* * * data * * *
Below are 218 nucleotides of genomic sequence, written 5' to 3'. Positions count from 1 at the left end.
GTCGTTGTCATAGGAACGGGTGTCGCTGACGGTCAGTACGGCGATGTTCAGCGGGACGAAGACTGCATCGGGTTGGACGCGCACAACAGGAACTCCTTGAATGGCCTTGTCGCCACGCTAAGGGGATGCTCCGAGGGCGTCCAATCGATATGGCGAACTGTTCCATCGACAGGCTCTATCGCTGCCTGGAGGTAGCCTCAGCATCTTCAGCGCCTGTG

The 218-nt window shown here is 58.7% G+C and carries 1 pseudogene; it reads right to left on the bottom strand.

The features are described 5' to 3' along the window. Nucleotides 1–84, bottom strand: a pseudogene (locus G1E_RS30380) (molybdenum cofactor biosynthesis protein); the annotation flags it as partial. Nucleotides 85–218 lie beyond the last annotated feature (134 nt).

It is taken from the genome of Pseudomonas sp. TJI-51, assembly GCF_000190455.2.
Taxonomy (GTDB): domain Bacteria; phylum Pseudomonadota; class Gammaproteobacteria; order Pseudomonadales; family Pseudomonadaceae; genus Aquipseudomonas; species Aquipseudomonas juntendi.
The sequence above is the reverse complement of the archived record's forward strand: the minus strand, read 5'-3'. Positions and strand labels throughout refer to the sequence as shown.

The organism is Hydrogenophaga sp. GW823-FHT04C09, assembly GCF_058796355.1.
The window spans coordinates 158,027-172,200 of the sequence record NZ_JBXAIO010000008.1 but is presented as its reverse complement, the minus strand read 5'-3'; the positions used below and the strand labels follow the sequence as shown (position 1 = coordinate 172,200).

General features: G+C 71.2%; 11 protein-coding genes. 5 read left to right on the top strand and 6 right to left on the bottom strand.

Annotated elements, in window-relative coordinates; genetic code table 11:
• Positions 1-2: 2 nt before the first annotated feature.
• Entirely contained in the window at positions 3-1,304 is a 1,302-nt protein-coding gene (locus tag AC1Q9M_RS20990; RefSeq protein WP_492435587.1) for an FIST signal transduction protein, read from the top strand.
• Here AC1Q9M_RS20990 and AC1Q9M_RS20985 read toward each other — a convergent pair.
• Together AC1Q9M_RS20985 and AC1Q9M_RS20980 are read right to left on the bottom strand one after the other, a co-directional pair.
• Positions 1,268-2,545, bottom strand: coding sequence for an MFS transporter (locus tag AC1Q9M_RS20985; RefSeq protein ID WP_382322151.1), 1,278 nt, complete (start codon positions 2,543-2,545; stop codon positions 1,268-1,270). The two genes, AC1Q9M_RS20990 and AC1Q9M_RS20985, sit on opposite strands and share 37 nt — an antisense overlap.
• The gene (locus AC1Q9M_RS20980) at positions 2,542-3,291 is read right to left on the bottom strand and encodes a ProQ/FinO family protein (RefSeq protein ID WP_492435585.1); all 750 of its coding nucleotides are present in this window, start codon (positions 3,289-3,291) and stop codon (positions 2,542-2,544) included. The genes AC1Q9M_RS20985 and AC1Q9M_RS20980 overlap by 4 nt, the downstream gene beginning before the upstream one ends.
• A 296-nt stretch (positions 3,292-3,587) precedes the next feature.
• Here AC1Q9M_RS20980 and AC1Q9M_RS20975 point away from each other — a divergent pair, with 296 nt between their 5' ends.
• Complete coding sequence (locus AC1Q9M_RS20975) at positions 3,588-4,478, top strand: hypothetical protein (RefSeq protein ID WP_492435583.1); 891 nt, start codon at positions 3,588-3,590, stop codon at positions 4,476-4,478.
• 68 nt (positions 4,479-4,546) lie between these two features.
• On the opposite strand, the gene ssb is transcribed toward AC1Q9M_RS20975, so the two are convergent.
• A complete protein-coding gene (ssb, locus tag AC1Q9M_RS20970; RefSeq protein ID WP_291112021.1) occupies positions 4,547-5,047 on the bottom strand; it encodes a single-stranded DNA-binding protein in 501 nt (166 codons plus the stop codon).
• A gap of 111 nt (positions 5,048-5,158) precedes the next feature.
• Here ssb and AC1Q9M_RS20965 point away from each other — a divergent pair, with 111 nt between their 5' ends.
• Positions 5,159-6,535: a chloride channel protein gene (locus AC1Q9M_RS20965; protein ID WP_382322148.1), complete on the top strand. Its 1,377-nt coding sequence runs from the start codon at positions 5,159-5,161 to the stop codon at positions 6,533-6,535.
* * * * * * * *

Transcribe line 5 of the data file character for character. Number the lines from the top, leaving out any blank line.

It is taken from the genome of Pseudomonas sp. TJI-51, assembly GCF_000190455.2.